Derbyshire directly lets you know which people he holds in high esteem. He clearly honors those with a work ethic, those with dedication to their craft, family, and faith. He almost apologetically admits his appreciation for these sympathetic characters with a style reminiscent of a sports broadcaster who is also quietly rooting for "the good guys" -- not the home team, but the high-character-quality players.
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Format: Hardcover
John Derbyshire has done a great job with Prime Obsession. I am not a mathematician and I'd never even heard of the Riemann Hypothesis, but Derbyshire feeds it to you a bite at a time, and I think I now at least understand what all the excitement is about. Derbyshire doesn't pretend it's easy and doesn't spare you any of the necessary math, but he makes it as palatable as it can be made, I think, and gives just as much as you need.
I agree with the statement in his prologue: "If you don't understand the Hypothesis after finishing my book, you can be pretty sure you will never understand it."
When you get overloaded with math, there is plenty of historical and biographical detail to keep your attention--some physics, too. The writing is fluent and occasionally beautiful. The book's epilogue, where we say goodbye to Bernhard Riemann, is actually very moving.
And the footnotes are wonderful! This is a nonfiction book, but Derbyshire is a natural novelist, and it shows--he has made a really good story out of the Riemann Hypothesis.
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Format: Kindle Edition Verified Purchase
Prime Obsession is, as the other reviewers have established, a well-written, understandable introduction to the Riemann Hypothesis. The Kindle edition of this book is priced higher than the paperback edition (11.79 for the Kindle edition, $10.88 for the paperback edition), this was not a deterrence for me, as the cost of the paperback edition + shipping costs would have well exceeded the cost of the Kindle edition for the country that I live in (South Africa).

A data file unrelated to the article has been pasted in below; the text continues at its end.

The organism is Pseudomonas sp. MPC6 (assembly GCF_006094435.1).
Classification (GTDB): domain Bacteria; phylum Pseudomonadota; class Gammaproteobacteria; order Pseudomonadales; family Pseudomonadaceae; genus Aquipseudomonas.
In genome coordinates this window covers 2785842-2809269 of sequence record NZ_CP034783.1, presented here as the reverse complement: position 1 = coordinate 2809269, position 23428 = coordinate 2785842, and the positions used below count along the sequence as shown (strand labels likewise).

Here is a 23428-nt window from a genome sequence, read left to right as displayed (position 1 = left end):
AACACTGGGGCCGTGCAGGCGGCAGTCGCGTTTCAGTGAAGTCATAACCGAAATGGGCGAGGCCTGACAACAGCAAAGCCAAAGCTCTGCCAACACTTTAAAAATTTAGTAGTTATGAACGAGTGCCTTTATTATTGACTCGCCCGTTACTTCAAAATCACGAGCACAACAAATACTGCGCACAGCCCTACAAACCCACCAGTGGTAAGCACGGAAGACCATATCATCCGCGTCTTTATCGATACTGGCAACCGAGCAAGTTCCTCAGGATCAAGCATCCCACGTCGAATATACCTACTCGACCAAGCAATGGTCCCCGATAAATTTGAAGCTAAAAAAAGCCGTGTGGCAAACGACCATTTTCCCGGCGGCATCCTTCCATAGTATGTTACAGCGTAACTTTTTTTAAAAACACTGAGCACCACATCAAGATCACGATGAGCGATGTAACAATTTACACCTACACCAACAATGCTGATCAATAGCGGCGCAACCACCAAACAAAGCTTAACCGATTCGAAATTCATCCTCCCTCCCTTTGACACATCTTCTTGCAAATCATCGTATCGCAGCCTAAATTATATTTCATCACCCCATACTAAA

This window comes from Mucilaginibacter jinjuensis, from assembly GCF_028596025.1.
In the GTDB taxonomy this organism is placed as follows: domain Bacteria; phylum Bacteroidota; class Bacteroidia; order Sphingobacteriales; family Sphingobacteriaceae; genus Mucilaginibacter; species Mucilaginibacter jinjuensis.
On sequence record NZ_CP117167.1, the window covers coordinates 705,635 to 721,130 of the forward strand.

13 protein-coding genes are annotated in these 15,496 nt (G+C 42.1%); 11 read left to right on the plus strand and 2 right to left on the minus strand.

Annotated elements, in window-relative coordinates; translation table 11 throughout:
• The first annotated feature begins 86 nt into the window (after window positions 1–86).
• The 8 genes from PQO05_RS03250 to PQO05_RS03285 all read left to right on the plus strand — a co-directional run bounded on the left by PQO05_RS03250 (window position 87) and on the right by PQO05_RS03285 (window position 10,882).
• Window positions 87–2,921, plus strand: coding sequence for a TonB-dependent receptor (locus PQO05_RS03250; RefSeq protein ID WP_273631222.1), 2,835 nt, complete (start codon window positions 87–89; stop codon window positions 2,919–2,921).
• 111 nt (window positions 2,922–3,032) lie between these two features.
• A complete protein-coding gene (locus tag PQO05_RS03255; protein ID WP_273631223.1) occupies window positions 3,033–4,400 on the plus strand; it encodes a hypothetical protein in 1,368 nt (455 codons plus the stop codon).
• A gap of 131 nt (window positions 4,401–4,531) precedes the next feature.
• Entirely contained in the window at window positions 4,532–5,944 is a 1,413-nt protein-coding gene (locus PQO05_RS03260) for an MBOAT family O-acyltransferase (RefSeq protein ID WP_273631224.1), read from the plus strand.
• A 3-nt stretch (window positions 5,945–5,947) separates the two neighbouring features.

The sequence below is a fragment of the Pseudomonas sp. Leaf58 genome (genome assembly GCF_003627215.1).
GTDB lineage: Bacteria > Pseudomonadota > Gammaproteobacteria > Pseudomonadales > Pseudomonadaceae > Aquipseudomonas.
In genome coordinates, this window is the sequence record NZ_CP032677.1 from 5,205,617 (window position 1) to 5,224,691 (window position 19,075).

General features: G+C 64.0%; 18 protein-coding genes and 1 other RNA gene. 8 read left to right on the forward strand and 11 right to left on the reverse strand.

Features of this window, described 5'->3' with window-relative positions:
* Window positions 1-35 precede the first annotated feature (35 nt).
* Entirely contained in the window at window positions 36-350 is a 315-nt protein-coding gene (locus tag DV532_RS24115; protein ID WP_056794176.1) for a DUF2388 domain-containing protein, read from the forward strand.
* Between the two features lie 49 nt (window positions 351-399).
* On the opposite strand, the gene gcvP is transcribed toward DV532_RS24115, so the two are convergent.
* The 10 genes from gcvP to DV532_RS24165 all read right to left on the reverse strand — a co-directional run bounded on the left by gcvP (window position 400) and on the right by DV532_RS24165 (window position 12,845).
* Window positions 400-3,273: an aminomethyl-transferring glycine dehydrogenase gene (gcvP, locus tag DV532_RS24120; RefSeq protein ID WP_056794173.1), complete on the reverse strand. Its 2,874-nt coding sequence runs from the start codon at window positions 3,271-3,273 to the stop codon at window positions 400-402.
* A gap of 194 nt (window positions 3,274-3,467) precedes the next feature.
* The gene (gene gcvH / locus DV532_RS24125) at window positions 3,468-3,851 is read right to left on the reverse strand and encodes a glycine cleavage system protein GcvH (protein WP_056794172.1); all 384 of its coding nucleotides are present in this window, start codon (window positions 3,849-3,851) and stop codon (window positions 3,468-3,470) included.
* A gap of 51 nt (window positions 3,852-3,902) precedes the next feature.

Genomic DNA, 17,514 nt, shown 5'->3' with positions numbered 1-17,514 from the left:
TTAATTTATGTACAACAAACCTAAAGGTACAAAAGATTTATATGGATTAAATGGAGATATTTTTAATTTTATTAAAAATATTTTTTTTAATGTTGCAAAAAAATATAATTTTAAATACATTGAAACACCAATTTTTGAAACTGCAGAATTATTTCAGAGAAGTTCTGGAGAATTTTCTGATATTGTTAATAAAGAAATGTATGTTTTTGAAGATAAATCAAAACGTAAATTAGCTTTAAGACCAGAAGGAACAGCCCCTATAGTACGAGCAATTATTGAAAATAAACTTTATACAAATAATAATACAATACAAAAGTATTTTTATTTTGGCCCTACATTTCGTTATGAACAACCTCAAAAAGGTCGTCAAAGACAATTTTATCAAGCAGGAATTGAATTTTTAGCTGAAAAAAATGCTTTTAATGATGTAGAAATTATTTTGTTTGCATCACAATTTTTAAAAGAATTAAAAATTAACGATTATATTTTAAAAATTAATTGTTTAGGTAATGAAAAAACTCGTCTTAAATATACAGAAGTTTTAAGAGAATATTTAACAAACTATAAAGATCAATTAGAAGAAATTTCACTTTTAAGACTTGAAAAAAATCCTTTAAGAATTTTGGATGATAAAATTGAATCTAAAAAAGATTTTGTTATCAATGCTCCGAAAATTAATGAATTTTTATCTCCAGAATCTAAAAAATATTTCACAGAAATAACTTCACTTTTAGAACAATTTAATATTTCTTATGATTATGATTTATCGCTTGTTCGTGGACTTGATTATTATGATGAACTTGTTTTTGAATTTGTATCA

Unfortunately this book is far harder to read on a Kindle than a physical copy would be. The author in explaining the mathematical concepts makes frequent use of, equations, figures and tables, often referring back to an element on a previous page. This requires one to constantly navigate back on the Kindle, which is slow due the nature of the E-ink display. Admittedly this navigation is aided by hyperlinks in the text, which allow one to view a referenced element by clicking on its underlined reference in the text. However, this still requires one to navigate the cursor to the position of the reference in the text and click on it, which can be slow. A quick way to get back to the page you were on before clicking on a hyperlink is to press the "Back" button on your Kindle.

The most bothersome aspect of the Kindle edition is that many tables in the book do not display fully on the Kindle in portrait mode (I'm using the Kindle 3rd generation, 6-inch display). In particular, the last columns of a table are often cut off. This can be remedied to an extent by switching the Kindle to landscape mode, however, I still encountered one or two tables in the book where the last column(s) were cut off in landscape mode, with seemingly no way to scroll in order to reveal their content.